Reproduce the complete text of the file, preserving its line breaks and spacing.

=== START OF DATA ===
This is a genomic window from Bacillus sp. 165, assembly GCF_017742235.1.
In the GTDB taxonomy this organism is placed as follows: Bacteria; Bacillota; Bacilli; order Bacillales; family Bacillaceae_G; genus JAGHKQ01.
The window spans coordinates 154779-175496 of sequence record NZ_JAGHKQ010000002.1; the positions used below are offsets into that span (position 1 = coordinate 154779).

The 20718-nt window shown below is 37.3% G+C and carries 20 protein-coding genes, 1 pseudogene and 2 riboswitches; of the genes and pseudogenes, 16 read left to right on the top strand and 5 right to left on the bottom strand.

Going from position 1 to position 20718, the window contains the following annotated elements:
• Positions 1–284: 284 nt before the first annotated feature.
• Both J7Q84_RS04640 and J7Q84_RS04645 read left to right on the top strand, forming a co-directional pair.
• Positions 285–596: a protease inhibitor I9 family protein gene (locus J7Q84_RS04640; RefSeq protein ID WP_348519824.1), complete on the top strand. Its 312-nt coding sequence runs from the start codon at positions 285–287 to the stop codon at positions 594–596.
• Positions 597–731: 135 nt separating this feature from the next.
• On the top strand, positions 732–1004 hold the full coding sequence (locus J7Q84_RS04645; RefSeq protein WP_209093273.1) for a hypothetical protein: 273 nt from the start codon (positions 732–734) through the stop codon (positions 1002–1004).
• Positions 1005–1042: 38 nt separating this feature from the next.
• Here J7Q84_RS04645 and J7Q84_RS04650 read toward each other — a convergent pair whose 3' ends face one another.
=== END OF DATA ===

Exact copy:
This is a genomic window from Bacillus sp. 165, assembly GCF_017742235.1.
In the GTDB taxonomy this organism is placed as follows: Bacteria; Bacillota; Bacilli; order Bacillales; family Bacillaceae_G; genus JAGHKQ01.
The window spans coordinates 154779-175496 of sequence record NZ_JAGHKQ010000002.1; the positions used below are offsets into that span (position 1 = coordinate 154779).

The 20718-nt window shown below is 37.3% G+C and carries 20 protein-coding genes, 1 pseudogene and 2 riboswitches; of the genes and pseudogenes, 16 read left to right on the top strand and 5 right to left on the bottom strand.

Going from position 1 to position 20718, the window contains the following annotated elements:
• Positions 1–284: 284 nt before the first annotated feature.
• Both J7Q84_RS04640 and J7Q84_RS04645 read left to right on the top strand, forming a co-directional pair.
• Positions 285–596: a protease inhibitor I9 family protein gene (locus J7Q84_RS04640; RefSeq protein ID WP_348519824.1), complete on the top strand. Its 312-nt coding sequence runs from the start codon at positions 285–287 to the stop codon at positions 594–596.
• Positions 597–731: 135 nt separating this feature from the next.
• On the top strand, positions 732–1004 hold the full coding sequence (locus J7Q84_RS04645; RefSeq protein WP_209093273.1) for a hypothetical protein: 273 nt from the start codon (positions 732–734) through the stop codon (positions 1002–1004).
• Positions 1005–1042: 38 nt separating this feature from the next.
• Here J7Q84_RS04645 and J7Q84_RS04650 read toward each other — a convergent pair whose 3' ends face one another.